El rincón cultural cotidiano
Today we have an interview with Hugh Forrest, director of SXSW festival in Austin Texas.
Question.- Hugh, could you summerize what the SXSW is?
Answer.- Every march in Austin, Texas, is a ten day extravaganza that includes 3 main things, film, music, interactive. We bring together very creative people, film makers or new media professionals. We mix them all up in this very creative city where the weather is great, very nice atmosphere and environment for new connections, ideas and partnerships. 700 panels that show great show, variety of events, films screens, music, etc.
We have 200 bands from all over the world playing in 6-7 nights… It is a real life breathing, living manifestation, and a huge variety of things to do. There is always something better to do in every corner, it is a real fun time. It is a strong event to create new businesses.
Q.- What has been the biggest impact of the technologies in the culture?
A.- I work in the event that focuses on technologies. Our main point is interactive; 10 years ago it was just a little space of it and now is becoming more and more important, the biggest impact of the festival. I think it illustrates how much technology, new media, is in harmony with everything we do in this aspect. 15-10 years ago it was impossible to focus a festival just in technology, but everything we do is that. It has been a big part of our growth and hopefully it will continue growing.
And also, we work a lot to have lot of innovators, very creative minds that help catching the attention, not just around the US but from all over the world.
Q.- About Twitter, the revolution has caused and the impact in the SXSW Festival.
A.- Twitter is becoming so powerful. It really really helped us growing fast. It means that so many startups duplicated the success of the people that come to the festival. Bigger members, innovators, sponsors etc. What we like to think is that our best moments are about showcase, what is going to be hot in two years. And that happens a lot with bands, you hear about it soon, or you hear about a film that is not released yet or it is not that big and you hear about through Twitter.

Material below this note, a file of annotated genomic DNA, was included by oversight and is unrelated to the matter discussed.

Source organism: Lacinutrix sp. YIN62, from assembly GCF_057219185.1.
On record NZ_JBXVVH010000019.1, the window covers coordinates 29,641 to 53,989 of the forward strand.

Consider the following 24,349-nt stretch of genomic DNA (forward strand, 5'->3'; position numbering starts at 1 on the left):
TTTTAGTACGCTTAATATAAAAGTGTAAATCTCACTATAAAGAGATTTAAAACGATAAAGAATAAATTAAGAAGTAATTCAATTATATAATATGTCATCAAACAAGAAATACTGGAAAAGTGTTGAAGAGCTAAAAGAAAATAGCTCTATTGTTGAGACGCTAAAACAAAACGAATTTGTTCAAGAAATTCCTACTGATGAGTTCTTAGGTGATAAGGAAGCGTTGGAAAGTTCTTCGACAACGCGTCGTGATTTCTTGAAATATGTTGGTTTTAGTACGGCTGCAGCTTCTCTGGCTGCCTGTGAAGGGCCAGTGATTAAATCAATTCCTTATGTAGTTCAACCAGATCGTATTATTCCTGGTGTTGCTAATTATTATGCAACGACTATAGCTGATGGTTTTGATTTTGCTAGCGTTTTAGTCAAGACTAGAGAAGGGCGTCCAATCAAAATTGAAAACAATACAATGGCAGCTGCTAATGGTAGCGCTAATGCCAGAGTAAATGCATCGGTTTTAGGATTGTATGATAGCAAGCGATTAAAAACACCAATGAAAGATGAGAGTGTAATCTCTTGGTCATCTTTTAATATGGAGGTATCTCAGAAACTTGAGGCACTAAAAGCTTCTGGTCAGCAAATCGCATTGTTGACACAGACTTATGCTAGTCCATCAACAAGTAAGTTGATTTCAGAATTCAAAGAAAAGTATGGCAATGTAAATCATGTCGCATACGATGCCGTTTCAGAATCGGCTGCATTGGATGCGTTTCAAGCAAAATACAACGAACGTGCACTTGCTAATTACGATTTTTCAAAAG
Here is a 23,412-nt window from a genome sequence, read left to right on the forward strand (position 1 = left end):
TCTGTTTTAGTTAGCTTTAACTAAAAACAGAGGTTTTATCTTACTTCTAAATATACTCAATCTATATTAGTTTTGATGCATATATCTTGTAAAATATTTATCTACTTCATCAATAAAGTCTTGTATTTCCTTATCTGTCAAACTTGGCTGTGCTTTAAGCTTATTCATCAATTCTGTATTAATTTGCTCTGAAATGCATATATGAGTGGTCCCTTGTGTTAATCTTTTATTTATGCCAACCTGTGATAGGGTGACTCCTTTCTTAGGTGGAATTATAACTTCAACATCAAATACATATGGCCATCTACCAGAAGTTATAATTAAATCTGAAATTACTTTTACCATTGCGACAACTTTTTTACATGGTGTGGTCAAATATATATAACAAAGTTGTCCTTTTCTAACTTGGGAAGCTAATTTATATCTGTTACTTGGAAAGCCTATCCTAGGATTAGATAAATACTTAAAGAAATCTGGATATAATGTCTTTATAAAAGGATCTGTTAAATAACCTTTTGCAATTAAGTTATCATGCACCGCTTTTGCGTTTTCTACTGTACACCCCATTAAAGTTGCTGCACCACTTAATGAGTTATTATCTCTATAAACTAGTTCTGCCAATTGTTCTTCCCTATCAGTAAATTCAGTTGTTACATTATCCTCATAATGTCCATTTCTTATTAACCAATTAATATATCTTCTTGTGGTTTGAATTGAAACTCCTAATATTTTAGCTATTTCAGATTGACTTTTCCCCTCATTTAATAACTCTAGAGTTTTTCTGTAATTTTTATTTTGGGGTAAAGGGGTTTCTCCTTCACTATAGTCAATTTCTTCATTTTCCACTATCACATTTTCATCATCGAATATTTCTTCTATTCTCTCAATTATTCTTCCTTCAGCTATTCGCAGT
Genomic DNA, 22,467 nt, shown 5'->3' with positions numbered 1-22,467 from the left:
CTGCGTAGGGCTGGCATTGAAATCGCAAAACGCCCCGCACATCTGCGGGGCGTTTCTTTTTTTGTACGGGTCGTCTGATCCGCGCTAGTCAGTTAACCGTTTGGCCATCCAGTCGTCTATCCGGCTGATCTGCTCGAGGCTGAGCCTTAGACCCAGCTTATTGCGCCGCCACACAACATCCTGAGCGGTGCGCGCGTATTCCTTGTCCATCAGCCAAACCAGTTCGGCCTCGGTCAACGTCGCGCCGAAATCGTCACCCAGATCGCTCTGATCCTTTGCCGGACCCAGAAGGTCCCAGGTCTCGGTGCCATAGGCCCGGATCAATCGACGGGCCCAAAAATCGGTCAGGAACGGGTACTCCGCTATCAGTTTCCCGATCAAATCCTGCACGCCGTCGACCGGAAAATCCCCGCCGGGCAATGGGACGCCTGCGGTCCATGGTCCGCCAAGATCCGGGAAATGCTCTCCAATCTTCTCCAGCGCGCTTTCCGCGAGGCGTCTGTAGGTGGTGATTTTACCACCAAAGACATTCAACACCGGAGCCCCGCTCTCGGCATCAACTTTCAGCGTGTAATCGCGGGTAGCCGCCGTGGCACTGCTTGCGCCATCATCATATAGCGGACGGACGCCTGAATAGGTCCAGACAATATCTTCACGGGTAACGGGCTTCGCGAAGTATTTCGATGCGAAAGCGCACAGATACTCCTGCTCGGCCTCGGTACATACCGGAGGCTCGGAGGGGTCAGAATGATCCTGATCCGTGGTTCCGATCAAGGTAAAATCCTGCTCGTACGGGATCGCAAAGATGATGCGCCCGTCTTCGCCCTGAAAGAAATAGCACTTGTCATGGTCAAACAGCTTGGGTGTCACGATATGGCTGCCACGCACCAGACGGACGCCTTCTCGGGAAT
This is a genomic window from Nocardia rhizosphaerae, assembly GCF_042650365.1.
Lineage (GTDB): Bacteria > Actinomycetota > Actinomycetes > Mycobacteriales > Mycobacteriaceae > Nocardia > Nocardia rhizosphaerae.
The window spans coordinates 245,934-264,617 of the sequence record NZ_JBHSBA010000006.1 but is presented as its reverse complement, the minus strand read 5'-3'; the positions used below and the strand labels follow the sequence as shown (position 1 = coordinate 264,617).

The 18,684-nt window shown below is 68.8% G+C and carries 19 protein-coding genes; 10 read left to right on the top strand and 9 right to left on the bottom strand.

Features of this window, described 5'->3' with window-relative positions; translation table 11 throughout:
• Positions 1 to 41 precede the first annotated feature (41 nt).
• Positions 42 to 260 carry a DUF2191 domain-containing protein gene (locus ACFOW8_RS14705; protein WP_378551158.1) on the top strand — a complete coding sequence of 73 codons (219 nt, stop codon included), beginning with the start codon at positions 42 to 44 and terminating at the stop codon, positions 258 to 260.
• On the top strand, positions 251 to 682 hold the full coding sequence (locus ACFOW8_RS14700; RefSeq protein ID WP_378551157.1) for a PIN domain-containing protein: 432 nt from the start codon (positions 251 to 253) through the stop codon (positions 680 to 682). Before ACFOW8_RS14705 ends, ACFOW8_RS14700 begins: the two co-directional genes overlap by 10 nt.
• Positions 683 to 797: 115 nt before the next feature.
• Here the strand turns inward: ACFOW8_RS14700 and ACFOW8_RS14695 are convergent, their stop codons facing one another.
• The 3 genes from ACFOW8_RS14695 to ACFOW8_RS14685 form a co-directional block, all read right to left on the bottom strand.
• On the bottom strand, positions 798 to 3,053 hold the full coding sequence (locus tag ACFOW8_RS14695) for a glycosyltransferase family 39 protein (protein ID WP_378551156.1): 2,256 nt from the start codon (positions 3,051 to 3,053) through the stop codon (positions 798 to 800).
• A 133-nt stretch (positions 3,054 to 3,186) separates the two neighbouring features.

It is happening in recent years, Foursquare for example in 2009. If you look to showcase what is going to be a success in two years time, you don’t really know if what you are seeing now is going to work or be more powerful then. We can’t predict the likes and dislikes of mainstream audience.
And that happened with Twitter in 2007, it was created, they came to the festival and we thought it was a really cool thing but we didn’t know how big it was going to be two years later, 6 years later. No one could have imagined the ramifications. Twitter was really good for us.
So many people use it to get in touch with people: I am here, I am having coffee or lunch in this particular place, come to this party, etc. But it is not just that, it also has great value for marketing and brand perspective or to breaking news perspective. So this science to see the future is difficult, sometimes we got it right, sometimes get it wrong.
Q.- What challenges you face every year to plan the line up?
A.- The biggest challenge is the scale of how big is the festival, try to figure out that and how much hands you want on it and what you don’t want to. But I always like to say that it is true that we are a community focused event, very engaged with the interactive part, which helped us grow. It is a challenge to find the creative minds, get the ideas and incorporate them in the event.
Q.- Lena Dunham is going to be participating this coming March. What makes her so special and important for this new culture scenario?
A.- For this particular person, I think she illustrates the idea of the SXSW of “what is next”? She screened a film for the festival 4-5 years ago. She did it well but it didn’t do it great, but I think she made the initial connections for the show Girls. It turns out why she´s been invited this year: